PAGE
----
Your Ad Here

Thursday, June 4, 2009

H1N1 Swine Flu 2009 Frequently Asked Questions

Thursday, June 4, 2009
With so much in the news about swine flu, also called H1N1, it's wise to know what it is, what you can expect, and how to protect yourself and your loved ones. Empowered patients can use this knowledge to reduce their fear of swine flu.

What is swine flu?

The swine flu is a strain of virus that pigs contract and transmit. The swine flu of interest in 2009 is the H1N1 strain, which can be passed from pigs to human beings. It was first identified in pigs in 1930. Now it is causing illness in humans, with the potential of reaching pandemic levels.

What does H1N1 Influenza A mean?

The official, scientific name for swine flu, its serologic classification, is H1N1 Influenza A. The H means hemagglutinin and the N means neuraminidase and the 1s refer to their antibody type. Influenza A is a genus of the Orthomyxoviridae family of viruses, and refers to the fact that the virus is first identified in an animal, usually a pig or a bird. When put together, they describe the 2009 swine flu virus.

Why is this flu different from other flus?

There are thousands of different kinds of viruses that can cause the flu. New strains develop frequently and each one is different from the one before it. The seasonal flu is actually comprised of several different strains of flu. Swine flu is a new, different strain, as described above.

What are the swine flu stages I keep hearing about?

The World Health Organization, WHO, developed a plan to respond to health emergencies, like swine flu, which have the potential to become pandemic. Each stage represents a different level of response. For example, Stage 4 means that the disease can no longer be contained inside any specific country, therefore governments must take steps to handle community spread of the disease. If we get there, Stages 5-6 will indicate the swine flu has become pandemic. You can follow WHO swine flu staging for changes and updates.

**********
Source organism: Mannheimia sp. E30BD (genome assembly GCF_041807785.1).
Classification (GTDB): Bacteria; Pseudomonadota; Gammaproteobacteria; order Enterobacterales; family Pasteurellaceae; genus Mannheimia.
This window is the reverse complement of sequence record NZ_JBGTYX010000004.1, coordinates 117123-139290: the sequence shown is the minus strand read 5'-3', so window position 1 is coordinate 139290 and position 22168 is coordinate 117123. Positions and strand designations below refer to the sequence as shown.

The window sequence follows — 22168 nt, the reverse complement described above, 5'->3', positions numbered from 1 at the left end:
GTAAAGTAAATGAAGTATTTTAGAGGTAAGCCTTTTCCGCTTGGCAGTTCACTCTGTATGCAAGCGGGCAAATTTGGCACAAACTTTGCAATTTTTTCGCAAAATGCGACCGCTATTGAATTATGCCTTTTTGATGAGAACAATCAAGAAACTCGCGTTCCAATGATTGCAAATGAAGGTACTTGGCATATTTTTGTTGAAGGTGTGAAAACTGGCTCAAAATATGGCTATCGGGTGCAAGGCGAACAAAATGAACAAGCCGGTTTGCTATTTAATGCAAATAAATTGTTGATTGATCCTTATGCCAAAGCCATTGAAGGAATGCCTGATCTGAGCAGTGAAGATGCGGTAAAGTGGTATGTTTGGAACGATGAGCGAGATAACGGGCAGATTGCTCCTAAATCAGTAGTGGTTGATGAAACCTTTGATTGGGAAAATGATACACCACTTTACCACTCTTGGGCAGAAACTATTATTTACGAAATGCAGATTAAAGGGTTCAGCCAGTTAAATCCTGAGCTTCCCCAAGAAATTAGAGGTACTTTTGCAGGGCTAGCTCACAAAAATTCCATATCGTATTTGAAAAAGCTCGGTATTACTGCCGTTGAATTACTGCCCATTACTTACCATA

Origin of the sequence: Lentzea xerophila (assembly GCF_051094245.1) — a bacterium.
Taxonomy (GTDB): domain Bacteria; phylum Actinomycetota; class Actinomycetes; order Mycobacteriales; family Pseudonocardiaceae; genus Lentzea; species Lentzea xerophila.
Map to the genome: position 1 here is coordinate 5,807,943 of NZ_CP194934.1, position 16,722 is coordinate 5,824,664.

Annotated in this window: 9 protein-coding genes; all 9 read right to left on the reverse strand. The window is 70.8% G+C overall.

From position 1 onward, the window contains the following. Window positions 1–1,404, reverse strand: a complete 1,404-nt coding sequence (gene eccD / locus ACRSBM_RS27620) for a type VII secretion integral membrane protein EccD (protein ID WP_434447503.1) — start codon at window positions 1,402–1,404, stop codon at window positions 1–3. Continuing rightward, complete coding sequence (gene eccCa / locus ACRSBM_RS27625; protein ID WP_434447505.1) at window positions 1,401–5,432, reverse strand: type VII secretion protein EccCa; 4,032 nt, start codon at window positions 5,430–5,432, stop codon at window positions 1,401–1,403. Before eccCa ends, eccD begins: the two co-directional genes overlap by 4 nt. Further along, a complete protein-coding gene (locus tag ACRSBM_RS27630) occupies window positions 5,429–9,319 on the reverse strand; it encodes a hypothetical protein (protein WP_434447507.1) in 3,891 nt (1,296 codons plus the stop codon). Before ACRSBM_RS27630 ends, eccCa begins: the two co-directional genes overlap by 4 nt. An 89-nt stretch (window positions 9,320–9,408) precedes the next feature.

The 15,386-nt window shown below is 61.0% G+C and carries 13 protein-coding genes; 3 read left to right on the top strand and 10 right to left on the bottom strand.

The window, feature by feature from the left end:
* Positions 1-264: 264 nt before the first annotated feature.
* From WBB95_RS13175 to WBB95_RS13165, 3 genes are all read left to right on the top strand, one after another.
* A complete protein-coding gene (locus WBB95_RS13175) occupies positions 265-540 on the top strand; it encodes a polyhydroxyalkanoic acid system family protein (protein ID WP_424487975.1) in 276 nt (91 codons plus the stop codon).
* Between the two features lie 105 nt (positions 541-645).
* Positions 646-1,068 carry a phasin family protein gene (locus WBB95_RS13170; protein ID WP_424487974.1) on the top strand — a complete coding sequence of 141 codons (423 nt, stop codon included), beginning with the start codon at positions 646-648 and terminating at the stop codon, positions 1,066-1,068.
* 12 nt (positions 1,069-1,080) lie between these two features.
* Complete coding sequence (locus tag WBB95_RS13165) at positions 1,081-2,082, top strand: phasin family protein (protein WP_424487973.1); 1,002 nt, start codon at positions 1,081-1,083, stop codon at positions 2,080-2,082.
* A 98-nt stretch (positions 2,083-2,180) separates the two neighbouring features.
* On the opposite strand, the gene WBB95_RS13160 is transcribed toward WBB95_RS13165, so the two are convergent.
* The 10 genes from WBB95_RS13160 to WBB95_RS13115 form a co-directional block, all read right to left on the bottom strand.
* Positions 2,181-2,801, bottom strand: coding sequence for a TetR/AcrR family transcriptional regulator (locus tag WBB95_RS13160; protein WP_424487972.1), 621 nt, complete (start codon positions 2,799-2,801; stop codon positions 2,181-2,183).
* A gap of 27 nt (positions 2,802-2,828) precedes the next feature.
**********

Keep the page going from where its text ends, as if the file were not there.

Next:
What exactly is a pandemic?

WHO defines a pandemic along those stages mentioned above. They describe the prevalence of the disease, across populations and countries. There is a difference between a pandemic and an epidemic.

I keep hearing "swine flu" and "avian flu" in the same sentence.

What's that all about?

Avian flu is another name for bird flu. This pairing is heard as "swine, avian, human" and refers to the fact that this flu strain seems to be a combination of all three.

How is the swine flu transmitted?

The swine flu is transmitted just the way any viral disease is transmitted -- person-to-person contact, by touching something someone with a virus has already touched, or from droplets in the air which come from a sneeze or a cough of a person who has the swine flu.

What are the symptoms of swine flu?

Symptoms of swine flu are the same as typical flu symptoms. Fever, cough, sore throat, body aches, headache, chills and fatigue are the most prevalent symptoms. Some patients report diarrhea and vomiting, too.

Do people die from swine flu?

People can die, but most do not.

Is there a swine flu vaccine like seasonal flu vaccine?

No. The CDC and WHO report there is no vaccine available for this strain of swine flu. A vaccine may be developed, but if so, it will not be available until Fall 2009.

There are many spam emails circulating that claim a vaccine is available. Since this strain, the H1N1 strain, is only weeks old, it would be impossible for a vaccine to have been developed. Any claims to the contrary would likely be counterfeit.